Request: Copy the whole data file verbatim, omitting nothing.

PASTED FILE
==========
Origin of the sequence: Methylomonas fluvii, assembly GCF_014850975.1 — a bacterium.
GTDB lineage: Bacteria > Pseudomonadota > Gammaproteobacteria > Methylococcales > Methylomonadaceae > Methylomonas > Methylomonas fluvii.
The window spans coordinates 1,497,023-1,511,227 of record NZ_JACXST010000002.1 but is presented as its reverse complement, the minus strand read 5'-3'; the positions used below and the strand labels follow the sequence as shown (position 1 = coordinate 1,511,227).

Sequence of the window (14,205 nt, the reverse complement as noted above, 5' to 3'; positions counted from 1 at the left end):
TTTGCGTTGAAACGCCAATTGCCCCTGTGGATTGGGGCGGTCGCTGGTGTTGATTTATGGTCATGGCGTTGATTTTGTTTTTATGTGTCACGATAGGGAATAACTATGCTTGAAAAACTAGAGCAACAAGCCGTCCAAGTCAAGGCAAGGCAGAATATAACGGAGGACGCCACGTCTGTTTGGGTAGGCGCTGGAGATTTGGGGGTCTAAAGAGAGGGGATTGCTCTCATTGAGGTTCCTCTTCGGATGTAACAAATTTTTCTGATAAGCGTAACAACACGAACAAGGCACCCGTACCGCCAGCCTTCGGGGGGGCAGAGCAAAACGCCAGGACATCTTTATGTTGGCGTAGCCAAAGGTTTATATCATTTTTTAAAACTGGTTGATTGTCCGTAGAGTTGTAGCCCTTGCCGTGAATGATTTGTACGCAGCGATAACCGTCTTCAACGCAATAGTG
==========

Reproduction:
Origin of the sequence: Methylomonas fluvii, assembly GCF_014850975.1 — a bacterium.
GTDB lineage: Bacteria > Pseudomonadota > Gammaproteobacteria > Methylococcales > Methylomonadaceae > Methylomonas > Methylomonas fluvii.
The window spans coordinates 1,497,023-1,511,227 of record NZ_JACXST010000002.1 but is presented as its reverse complement, the minus strand read 5'-3'; the positions used below and the strand labels follow the sequence as shown (position 1 = coordinate 1,511,227).

Sequence of the window (14,205 nt, the reverse complement as noted above, 5' to 3'; positions counted from 1 at the left end):
TTTGCGTTGAAACGCCAATTGCCCCTGTGGATTGGGGCGGTCGCTGGTGTTGATTTATGGTCATGGCGTTGATTTTGTTTTTATGTGTCACGATAGGGAATAACTATGCTTGAAAAACTAGAGCAACAAGCCGTCCAAGTCAAGGCAAGGCAGAATATAACGGAGGACGCCACGTCTGTTTGGGTAGGCGCTGGAGATTTGGGGGTCTAAAGAGAGGGGATTGCTCTCATTGAGGTTCCTCTTCGGATGTAACAAATTTTTCTGATAAGCGTAACAACACGAACAAGGCACCCGTACCGCCAGCCTTCGGGGGGGCAGAGCAAAACGCCAGGACATCTTTATGTTGGCGTAGCCAAAGGTTTATATCATTTTTTAAAACTGGTTGATTGTCCGTAGAGTTGTAGCCCTTGCCGTGAATGATTTGTACGCAGCGATAACCGTCTTCAACGCAATAGTG